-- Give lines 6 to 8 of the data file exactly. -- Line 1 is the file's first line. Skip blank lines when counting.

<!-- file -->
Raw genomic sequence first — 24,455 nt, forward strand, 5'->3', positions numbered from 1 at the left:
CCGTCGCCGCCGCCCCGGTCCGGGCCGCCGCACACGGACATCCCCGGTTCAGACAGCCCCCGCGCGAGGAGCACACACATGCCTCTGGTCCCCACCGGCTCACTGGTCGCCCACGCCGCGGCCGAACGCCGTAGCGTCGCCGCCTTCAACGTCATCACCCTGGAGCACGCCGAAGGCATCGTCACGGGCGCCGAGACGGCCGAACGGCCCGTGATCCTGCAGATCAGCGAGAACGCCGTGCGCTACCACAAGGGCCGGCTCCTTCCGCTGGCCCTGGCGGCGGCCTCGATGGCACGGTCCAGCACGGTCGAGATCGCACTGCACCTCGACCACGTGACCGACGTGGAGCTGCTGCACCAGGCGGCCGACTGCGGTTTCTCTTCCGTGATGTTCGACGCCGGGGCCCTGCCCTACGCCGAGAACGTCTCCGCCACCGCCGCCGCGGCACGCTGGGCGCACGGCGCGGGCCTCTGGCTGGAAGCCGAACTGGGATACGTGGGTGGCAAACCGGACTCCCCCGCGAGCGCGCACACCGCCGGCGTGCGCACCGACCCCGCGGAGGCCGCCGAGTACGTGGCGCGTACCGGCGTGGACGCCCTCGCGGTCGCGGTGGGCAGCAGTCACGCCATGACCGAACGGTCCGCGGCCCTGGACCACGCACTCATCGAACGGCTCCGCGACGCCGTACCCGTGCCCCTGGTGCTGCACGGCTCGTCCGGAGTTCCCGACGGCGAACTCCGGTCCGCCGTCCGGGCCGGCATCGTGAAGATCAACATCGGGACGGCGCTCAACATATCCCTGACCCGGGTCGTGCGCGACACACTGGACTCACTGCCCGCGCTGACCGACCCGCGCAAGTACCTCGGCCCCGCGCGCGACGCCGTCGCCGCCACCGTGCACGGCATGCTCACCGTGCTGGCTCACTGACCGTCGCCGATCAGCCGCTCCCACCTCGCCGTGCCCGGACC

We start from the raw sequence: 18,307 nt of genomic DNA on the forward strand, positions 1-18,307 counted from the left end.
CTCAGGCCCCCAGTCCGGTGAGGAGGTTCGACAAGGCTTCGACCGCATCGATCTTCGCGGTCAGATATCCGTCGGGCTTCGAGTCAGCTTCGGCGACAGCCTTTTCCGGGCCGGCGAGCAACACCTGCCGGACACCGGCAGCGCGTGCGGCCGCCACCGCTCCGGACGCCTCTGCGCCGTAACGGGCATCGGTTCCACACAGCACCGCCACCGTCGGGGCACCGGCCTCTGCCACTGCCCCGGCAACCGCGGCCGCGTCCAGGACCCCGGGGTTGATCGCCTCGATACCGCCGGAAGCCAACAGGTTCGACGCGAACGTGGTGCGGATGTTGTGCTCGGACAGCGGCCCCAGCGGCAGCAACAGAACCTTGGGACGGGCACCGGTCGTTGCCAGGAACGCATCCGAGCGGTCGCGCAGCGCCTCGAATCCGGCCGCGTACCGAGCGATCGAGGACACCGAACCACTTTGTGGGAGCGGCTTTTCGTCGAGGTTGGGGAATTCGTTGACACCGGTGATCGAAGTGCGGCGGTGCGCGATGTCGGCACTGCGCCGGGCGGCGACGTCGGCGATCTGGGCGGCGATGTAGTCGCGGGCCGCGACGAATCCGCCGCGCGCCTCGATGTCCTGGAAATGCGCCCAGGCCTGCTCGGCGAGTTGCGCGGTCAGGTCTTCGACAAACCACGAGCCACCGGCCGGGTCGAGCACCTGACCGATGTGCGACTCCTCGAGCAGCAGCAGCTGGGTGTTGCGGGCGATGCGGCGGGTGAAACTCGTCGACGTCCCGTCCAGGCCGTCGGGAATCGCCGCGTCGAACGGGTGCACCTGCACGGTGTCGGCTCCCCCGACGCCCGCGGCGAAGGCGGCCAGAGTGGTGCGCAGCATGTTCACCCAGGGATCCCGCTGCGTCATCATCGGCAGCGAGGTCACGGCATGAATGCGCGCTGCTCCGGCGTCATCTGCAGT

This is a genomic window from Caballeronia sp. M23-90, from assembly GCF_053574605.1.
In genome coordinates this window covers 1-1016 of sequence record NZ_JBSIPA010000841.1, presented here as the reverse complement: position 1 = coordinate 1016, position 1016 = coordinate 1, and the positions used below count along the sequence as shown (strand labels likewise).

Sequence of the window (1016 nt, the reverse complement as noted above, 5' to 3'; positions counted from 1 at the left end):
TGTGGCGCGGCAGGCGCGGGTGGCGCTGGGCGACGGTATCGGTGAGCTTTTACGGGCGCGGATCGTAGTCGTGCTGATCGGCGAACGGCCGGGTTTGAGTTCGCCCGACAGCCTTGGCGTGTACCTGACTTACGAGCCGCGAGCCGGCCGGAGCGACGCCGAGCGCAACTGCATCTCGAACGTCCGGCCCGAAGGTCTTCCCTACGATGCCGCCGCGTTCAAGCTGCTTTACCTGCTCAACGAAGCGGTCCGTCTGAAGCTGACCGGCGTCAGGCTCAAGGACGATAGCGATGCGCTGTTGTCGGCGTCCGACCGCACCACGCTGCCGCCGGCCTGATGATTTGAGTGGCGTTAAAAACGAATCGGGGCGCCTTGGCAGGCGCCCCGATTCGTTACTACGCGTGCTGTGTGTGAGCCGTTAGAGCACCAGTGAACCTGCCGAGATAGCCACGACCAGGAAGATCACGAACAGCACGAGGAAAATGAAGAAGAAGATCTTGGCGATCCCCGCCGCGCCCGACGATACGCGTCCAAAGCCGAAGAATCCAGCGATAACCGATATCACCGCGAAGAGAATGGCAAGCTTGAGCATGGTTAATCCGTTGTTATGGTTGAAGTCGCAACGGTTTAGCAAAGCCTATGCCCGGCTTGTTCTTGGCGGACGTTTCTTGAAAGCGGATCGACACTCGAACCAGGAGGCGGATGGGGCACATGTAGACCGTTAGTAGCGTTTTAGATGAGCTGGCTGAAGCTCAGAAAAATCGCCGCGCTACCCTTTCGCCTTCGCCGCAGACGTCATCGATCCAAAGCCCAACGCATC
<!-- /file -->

In genome coordinates this window covers 1-1016 of sequence record NZ_JBSIPA010000841.1, presented here as the reverse complement: position 1 = coordinate 1016, position 1016 = coordinate 1, and the positions used below count along the sequence as shown (strand labels likewise).

Sequence of the window (1016 nt, the reverse complement as noted above, 5' to 3'; positions counted from 1 at the left end):
TGTGGCGCGGCAGGCGCGGGTGGCGCTGGGCGACGGTATCGGTGAGCTTTTACGGGCGCGGATCGTAGTCGTGCTGATCGGCGAACGGCCGGGTTTGAGTTCGCCCGACAGCCTTGGCGTGTACCTGACTTACGAGCCGCGAGCCGGCCGGAGCGACGCCGAGCGCAACTGCATCTCGAACGTCCGGCCCGAAGGTCTTCCCTACGATGCCGCCGCGTTCAAGCTGCTTTACCTGCTCAACGAAGCGGTCCGTCTGAAGCTGACCGGCGTCAGGCTCAAGGACGATAGCGATGCGCTGTTGTCGGCGTCCGACCGCACCACGCTGCCGCCGGCCTGATGATTTGAGTGGCGTTAAAAACGAATCGGGGCGCCTTGGCAGGCGCCCCGATTCGTTACTACGCGTGCTGTGTGTGAGCCGTTAGAGCACCAGTGAACCTGCCGAGATAGCCACGACCAGGAAGATCACGAACAGCACGAGGAAAATGAAGAAGAAGATCTTGGCGATCCCCGCCGCGCCCGACGATACGCGTCCAAAGCCGAAGAATCCAGCGATAACCGATATCACCGCGAAGAGAATGGCAAGCTTGAGCATGGTTAATCCGTTGTTATGGTTGAAGTCGCAACGGTTTAGCAAAGCCTATGCCCGGCTTGTTCTTGGCGGACGTTTCTTGAAAGCGGATCGACACTCGAACCAGGAGGCGGATGGGGCACATGTAGACCGTTAGTAGCGTTTTAGATGAGCTGGCTGAAGCTCAGAAAAATCGCCGCGCTACCCTTTCGCCTTCGCCGCAGACGTCATCGATCCAAAGCCCAACGCATC